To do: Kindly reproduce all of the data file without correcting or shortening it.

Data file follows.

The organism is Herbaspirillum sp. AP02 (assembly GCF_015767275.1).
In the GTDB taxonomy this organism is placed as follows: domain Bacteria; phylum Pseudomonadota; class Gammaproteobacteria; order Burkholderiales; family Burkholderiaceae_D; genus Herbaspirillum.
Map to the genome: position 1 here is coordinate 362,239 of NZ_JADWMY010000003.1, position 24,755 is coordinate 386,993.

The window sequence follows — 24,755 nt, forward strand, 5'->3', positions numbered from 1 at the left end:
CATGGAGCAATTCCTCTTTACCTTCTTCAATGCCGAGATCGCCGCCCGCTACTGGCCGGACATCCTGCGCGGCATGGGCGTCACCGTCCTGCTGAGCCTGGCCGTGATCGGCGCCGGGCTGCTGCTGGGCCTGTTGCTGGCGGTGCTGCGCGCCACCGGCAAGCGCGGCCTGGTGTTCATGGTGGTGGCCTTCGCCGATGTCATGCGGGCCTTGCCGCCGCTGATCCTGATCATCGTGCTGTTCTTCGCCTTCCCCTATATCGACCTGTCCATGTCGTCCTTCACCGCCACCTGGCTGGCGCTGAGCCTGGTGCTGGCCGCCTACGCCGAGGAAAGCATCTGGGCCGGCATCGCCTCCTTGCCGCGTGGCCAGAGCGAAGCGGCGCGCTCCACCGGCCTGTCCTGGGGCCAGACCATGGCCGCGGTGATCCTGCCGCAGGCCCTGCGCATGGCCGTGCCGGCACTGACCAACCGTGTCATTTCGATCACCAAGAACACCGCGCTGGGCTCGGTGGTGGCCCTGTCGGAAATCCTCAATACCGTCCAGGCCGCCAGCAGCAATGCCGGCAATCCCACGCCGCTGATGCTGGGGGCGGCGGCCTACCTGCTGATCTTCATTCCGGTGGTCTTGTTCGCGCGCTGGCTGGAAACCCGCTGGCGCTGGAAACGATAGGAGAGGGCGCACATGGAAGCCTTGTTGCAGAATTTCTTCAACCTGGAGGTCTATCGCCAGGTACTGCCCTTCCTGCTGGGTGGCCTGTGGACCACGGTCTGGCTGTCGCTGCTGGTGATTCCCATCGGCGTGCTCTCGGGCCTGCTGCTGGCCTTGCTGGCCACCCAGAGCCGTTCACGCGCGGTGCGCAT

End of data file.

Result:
The organism is Herbaspirillum sp. AP02 (assembly GCF_015767275.1).
In the GTDB taxonomy this organism is placed as follows: domain Bacteria; phylum Pseudomonadota; class Gammaproteobacteria; order Burkholderiales; family Burkholderiaceae_D; genus Herbaspirillum.
Map to the genome: position 1 here is coordinate 362,239 of NZ_JADWMY010000003.1, position 24,755 is coordinate 386,993.

The window sequence follows — 24,755 nt, forward strand, 5'->3', positions numbered from 1 at the left end:
CATGGAGCAATTCCTCTTTACCTTCTTCAATGCCGAGATCGCCGCCCGCTACTGGCCGGACATCCTGCGCGGCATGGGCGTCACCGTCCTGCTGAGCCTGGCCGTGATCGGCGCCGGGCTGCTGCTGGGCCTGTTGCTGGCGGTGCTGCGCGCCACCGGCAAGCGCGGCCTGGTGTTCATGGTGGTGGCCTTCGCCGATGTCATGCGGGCCTTGCCGCCGCTGATCCTGATCATCGTGCTGTTCTTCGCCTTCCCCTATATCGACCTGTCCATGTCGTCCTTCACCGCCACCTGGCTGGCGCTGAGCCTGGTGCTGGCCGCCTACGCCGAGGAAAGCATCTGGGCCGGCATCGCCTCCTTGCCGCGTGGCCAGAGCGAAGCGGCGCGCTCCACCGGCCTGTCCTGGGGCCAGACCATGGCCGCGGTGATCCTGCCGCAGGCCCTGCGCATGGCCGTGCCGGCACTGACCAACCGTGTCATTTCGATCACCAAGAACACCGCGCTGGGCTCGGTGGTGGCCCTGTCGGAAATCCTCAATACCGTCCAGGCCGCCAGCAGCAATGCCGGCAATCCCACGCCGCTGATGCTGGGGGCGGCGGCCTACCTGCTGATCTTCATTCCGGTGGTCTTGTTCGCGCGCTGGCTGGAAACCCGCTGGCGCTGGAAACGATAGGAGAGGGCGCACATGGAAGCCTTGTTGCAGAATTTCTTCAACCTGGAGGTCTATCGCCAGGTACTGCCCTTCCTGCTGGGTGGCCTGTGGACCACGGTCTGGCTGTCGCTGCTGGTGATTCCCATCGGCGTGCTCTCGGGCCTGCTGCTGGCCTTGCTGGCCACCCAGAGCCGTTCACGCGCGGTGCGCAT